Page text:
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Jordaens @ Petit Palais

January 07, 2014

By Florian


Going to the Petit Palais is always a pleasure. But I’ll admit that this time, I wasn’t going to admire the masterpieces of the museum’s permanent collection. Seeing this in itself is already a privilege: fine works of Rembrandt, Monet, Rodin and more wonderfully displayed in this palace where natural light flows gracefully through the tall windows and glass ceilings. Nor was I going there to have a drink in one of Paris’ best kept secrets, the Petit Palais’ café, in the intimate inner courtyard. No, this time I was going for something else, something that especially intrigued me: seeing the works of one of history’s most famous Flemish painters, Jacob Jordaens.


I cannot call myself a classic Renaissance painting connoisseur, but having 120 masterpieces of Jordaens collected and displayed in one single area is something that simply cannot be missed.

After having muscled my way through the crowd gathered on the Champs Elysées for the very lively annual Christmas market, I arrived at the Petit Palais. I bought my ticket, left my bag at the compulsory cloakroom and was eager to take in some fine 17th century Flemish art. Jordaens being part of the famous Flemish painter trio Rubens – Van Dyck – Jacob Jordaens, I was expecting perfection…


…and perfection is what I got, to say the least. The exhibition starts with a biography of Jacob Jordaens (1593 – 1678). I learned that, surprisingly, the Antwerp born bourgeois painter rarely travelled abroad. He never went to Rome to learn classic Renaissance painting and only occasionally travelled to European cities to work on specific projects. Instead, he spent almost all his life in Antwerp painting themes that he cherished the most. And it paid off. His works eventually made him one of the 500 wealthiest men in the city!


The start of the exhibition also emphasizes his ties with fellow Flemish artist Pierre Paul Rubens, a major influence on his work. Sometimes paintings were done together, although generally Jordaens would reinterpret some of Ruben’s classics.


Interestingly enough, the beginning of the exhibition not only displays works of the Flemish painter, but also objects and paintings by other artists from the same region and period. It becomes ovious that 17th century Antwerp was a very powerful and influent economic and artistic region.


Walking among the paintings of Jordaens made me realize that the painter had certain recurring themes. Biblical themes were painted as well as paintings depicting the Holy Family. It is even believed that he used the faces of people he knew (including his own and his family’s) to illustrate the faces of the Holy Family members. Other themes were more contemporary, such as portraits of the affluent and influent people of Antwerp at that time, or even paintings of his own family.


The most iconic and controversial paintings are “The King Drinks,” a series of paintings created in the 1940’s, where many drunk bourgeois are seated next to a king. Bourgeois they might have been in the social ladder, but bourgeois they were clearly not in the way they behaved. From a vomiting man to a pissing infant, the paintings clearly indicate a decadent society.


What is also very interesting about this exhibition is the number of preliminary sketches on display. Indeed, studies of facial expressions or rough sketches for the paintings’ layout had to be made before painting the final masterpiece. There are some preliminary sketches placed next to the finished paintings, which allows you to see the finesse of the artists’ work. You can then assess the work behind a simple facial expression..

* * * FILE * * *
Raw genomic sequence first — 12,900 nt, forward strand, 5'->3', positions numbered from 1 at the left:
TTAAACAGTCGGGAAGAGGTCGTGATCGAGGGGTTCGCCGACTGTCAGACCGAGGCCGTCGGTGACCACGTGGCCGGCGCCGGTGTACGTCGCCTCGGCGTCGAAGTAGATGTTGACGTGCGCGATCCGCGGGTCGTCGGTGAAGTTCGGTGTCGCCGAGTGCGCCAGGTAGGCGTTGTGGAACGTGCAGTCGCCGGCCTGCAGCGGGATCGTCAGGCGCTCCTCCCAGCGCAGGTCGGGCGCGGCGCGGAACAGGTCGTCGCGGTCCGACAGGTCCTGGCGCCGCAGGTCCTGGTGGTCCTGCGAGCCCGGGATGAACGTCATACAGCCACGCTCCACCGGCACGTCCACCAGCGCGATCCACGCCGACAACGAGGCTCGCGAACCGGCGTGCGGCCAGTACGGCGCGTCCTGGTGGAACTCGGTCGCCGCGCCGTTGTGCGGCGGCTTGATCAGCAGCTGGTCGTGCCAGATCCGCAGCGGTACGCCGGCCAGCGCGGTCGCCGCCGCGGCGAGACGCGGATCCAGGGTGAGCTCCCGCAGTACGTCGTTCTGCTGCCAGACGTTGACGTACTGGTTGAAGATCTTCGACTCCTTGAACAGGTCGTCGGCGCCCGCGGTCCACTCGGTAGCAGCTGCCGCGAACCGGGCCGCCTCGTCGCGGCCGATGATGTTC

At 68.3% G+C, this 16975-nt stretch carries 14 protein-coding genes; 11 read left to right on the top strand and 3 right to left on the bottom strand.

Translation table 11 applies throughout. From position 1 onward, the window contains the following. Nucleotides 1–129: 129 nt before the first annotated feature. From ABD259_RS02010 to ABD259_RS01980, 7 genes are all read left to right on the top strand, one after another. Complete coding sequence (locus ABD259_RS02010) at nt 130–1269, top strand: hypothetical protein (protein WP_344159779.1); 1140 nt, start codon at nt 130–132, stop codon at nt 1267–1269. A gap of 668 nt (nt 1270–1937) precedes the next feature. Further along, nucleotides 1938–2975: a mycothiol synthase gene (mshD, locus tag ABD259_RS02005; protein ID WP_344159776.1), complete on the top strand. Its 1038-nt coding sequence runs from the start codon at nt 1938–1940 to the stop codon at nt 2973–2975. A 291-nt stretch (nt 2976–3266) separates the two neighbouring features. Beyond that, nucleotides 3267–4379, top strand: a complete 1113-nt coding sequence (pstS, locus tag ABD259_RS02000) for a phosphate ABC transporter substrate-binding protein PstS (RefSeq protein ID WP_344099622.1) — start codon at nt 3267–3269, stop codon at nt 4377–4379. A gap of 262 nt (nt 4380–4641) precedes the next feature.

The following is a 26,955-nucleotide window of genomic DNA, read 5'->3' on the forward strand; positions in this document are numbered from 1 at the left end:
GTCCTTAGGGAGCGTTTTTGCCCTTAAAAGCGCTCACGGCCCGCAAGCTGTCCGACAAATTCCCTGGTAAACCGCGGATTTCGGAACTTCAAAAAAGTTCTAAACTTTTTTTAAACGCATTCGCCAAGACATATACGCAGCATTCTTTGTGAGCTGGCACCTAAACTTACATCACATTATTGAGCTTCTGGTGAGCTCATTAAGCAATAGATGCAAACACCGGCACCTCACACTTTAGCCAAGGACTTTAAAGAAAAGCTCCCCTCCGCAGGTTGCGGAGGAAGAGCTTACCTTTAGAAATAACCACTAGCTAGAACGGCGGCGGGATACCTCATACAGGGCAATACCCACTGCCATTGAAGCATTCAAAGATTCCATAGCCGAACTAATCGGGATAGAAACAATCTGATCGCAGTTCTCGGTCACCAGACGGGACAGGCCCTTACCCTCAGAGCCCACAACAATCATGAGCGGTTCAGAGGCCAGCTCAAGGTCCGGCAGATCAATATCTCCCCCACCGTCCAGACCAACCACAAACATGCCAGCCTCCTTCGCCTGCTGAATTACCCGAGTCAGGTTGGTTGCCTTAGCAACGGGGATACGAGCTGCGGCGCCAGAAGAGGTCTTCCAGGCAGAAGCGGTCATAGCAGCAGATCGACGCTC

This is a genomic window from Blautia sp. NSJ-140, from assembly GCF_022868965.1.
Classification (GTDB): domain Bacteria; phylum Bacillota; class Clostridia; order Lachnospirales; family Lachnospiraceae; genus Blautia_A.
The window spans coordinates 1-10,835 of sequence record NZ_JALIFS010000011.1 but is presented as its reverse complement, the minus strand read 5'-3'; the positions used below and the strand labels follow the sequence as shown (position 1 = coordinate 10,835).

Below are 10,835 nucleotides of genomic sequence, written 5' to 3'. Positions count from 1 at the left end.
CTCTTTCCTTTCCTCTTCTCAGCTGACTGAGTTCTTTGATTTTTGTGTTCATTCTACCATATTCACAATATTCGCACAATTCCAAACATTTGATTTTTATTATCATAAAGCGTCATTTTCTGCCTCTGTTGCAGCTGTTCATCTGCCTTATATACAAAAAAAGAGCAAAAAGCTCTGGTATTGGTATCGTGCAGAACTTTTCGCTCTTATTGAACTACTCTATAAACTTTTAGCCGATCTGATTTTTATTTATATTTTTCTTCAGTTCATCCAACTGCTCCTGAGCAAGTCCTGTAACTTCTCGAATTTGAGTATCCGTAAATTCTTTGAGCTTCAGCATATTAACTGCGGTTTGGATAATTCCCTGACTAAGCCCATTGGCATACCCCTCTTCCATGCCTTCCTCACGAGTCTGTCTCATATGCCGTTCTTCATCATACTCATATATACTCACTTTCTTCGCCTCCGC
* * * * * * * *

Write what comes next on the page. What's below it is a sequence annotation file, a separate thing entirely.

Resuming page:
The second part of the exhibition, after a staircase hall break, is really the most impressive. The arrangements of the paintings, the majestic hall of the Petit Palais and the lighting all give an impression of grandeur. And Jordaens did not only paint on canvas, he also painted the base for tapestries. 3 of these very large and impressive tapestries are on display near the end of the exhibition 


So you may be asking yourself “how does one learn how to paint in such a way?” This exhibition will tell you via an explanatory, highly interactive section. There are even painting workshops to help you better understand the process, scheduled on certain days and hours.


Not to worry though if you don’t attend a workshop, because at the end of the exhibition is the “curiosity cabinet”, a very playful area to help you fully understand Jordaens and his time. From pigment extracts (colours came from natural items, unlike our chemical paintings of today) to fabric fragments, small experiences or objects, all will help you penetrate the world of a master class painter of the 17th century.


One and a half hours has now passed since I set eyes on Jordaens’ biography at the entrance. One and a half hours of sheer beauty and perfection. Paintings such as “The 4 evangelists”, “Isaac’s Sacrifice” or the “Christ on the Cross” have me captivated and transported to an Antwerp of the 17th century.


I’ll be very honest. One thing crossed my mind: Jordaens is undoubtedly a genius, especially gifted for light, colours and composure. His family paintings or individual portraits are beautifully executed. Yet on some paintings, the people are … how to say… ugly? Were the people at that time really not so good looking? Just a thought…


The sun has set and pure silence fills the room now that most of the visitors have left the premises, the exhibition drawing to a close for today. Yet, in the far reaches of my mind, after witnessing life in 17th century Antwerp, I can somehow still hear the colourful sounds of the scenes that Jordaens painted.

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